By 2020, the company expects that its joint venture with Japanese partners GS Yuasa and Mitsubishi Corporation will deliver lithium-ion power packs that provide twice the energy at half the present cost. Also, it expects its recent acquisition of US battery pioneer Seeo to complement the work of its existing partners.
Other areas of the company’s strategic approach include the development of technology to better monitor and control battery usage, including management of thermal systems in vehicles, and the launch of its second-generation 48-volt hybrid motor.
Further, on the road to the automated car, Bosch has developed a range of driver aids systems such as evasive steering support, which uses radar and video sensors to detect and measure obstacles ahead, reacting 25% faster than humans in taking avoiding action – even in complex situations.
The company has developed, too, an assistant for turning against oncoming traffic. Using two radar sensors at the front of the vehicle, judgements can automatically be made with regard to gaps in approaching traffic. If the gap is too small to permit a turn, the system prevents the vehicle from moving forward. Alternatively, if a collision with an oncoming vehicle appears imminent, the system will stop the turn in time by taking automatic emergency braking action.
Similarly, Bosch’s highway pilot is an automated driving function which takes control of a car on stretches of freeway. Prerequisites for this include sensors that reliably monitor the vehicle’s entire surroundings, highly accurate and up- to-date map data, as well as powerful, interconnected control units.
Once the vehicle has been driven onto the freeway, the driver can activate the function and let the vehicle drive itself. Before the automated part of the journey ends, the highway pilot alerts the driver and warns him or her to prepare to re- take control. The system has undergone tests on public roads and is scheduled for introduction once changes are made to the legal framework that governs road traffic ordinance.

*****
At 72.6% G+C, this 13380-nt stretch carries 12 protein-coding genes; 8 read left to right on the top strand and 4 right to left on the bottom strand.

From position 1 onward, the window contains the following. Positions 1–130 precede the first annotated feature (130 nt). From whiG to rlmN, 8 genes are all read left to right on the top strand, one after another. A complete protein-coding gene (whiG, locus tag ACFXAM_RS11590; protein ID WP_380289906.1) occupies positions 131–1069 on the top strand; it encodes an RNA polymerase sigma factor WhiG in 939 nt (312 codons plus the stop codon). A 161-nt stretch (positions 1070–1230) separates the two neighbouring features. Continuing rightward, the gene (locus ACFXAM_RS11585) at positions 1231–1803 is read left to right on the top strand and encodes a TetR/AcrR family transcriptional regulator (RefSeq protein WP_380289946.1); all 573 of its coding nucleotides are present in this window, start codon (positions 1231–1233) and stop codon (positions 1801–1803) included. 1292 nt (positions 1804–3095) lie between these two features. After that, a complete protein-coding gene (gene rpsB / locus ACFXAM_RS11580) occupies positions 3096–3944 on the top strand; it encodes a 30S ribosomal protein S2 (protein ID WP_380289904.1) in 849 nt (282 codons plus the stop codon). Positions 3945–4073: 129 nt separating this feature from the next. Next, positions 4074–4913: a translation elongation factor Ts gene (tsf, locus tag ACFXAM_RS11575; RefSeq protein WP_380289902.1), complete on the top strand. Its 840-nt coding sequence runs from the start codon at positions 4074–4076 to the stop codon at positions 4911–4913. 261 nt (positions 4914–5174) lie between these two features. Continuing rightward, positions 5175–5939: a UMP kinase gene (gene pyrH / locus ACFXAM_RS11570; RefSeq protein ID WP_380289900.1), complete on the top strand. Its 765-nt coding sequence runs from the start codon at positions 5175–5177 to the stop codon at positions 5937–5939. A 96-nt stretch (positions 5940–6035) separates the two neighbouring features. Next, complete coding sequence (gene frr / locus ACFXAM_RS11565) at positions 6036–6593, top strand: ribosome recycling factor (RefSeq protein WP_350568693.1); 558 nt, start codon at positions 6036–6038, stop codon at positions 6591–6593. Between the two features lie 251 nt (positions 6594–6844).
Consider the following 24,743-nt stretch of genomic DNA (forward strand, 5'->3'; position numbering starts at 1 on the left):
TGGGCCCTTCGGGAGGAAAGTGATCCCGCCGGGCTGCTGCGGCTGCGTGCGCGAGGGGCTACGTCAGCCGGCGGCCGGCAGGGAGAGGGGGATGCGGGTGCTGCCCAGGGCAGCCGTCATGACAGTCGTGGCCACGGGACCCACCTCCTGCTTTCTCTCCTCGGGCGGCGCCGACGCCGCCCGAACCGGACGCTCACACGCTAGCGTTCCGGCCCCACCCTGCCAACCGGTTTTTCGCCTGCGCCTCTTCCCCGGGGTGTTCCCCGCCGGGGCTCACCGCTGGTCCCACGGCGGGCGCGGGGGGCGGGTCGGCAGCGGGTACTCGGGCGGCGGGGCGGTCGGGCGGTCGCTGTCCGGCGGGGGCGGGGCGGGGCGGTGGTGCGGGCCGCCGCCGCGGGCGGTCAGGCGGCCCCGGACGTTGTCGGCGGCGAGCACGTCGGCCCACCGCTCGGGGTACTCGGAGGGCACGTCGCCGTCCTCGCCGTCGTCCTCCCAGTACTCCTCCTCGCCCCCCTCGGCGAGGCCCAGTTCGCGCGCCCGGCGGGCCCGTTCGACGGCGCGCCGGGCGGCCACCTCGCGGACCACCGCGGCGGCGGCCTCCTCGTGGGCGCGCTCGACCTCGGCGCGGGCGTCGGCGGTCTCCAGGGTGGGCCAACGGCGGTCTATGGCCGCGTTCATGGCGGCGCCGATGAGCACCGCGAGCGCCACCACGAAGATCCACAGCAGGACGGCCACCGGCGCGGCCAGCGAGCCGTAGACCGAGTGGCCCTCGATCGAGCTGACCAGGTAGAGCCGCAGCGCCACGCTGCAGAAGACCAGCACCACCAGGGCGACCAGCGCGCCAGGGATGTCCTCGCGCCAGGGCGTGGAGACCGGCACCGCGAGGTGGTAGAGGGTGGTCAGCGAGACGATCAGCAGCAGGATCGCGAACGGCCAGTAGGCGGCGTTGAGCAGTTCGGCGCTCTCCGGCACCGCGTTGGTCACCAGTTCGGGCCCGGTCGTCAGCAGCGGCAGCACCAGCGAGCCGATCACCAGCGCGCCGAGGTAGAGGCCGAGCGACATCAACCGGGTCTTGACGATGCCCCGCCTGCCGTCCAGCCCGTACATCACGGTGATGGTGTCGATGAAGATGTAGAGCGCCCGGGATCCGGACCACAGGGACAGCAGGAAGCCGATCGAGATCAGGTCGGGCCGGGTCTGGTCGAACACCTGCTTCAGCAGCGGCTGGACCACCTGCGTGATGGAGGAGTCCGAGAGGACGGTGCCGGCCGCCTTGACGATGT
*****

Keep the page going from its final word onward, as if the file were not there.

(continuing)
Already in use is a traffic-jam assist system that automatically drives the car at speeds of up to 60km/h, accelerating and braking in accordance with the traffic pattern, and keeping the vehicle in its lane through steering interventions.
Common to many of Bosch’s automated applications is a stereo video camera which detects vehicles, pedestrians and traffic signs and offers a single-sensor solution for a range of assistance systems. The solution is a standard feature in the Jaguar XE and the Land Rover Discovery Sport, with each of the vehicles using the camera to effect emergency braking applications.
Parking, too, has fallen under Bosch’s spotlight, the company having developed an intelligent system that finds and reports vacant spaces and which can park a vehicle automatically. A similar system has been developed for smart trailer parking.
While safety, efficiency and convenience are among the major drivers of new technology and connectivity systems, Bosch acknowledges that the flood of information presented to the human behind the steering wheel can pose problems.
Accordingly, the company has developed display systems that prioritise and present information in a way that allows data to be processed as intuitively as possible through user interfaces in which visual and acoustic interaction is supplemented by haptic elements.
When drivers are using a touchscreen, for instance, they receive a haptic response that makes it feel as if they are running their fingers over virtual buttons, which have to be pressed to be activated. In the company’s view, this reduces distraction, as visual checks of the screen are no longer necessary. And, in terms of the connected horizon, Bosch is looking to build on existing technologies by adding real-time dynamic information that relates to traffic flow, accidents or roadwork sites while, on the smartphone front, a technology called mySPIN has been developed to make the device part of the vehicle’s communication system.
The technology means drivers can continue to use their favourite apps in the usual way, both for iOS and Android smartphones. The apps are pared down to show relevant information only, and are displayed and managed via the vehicle’s built-in display.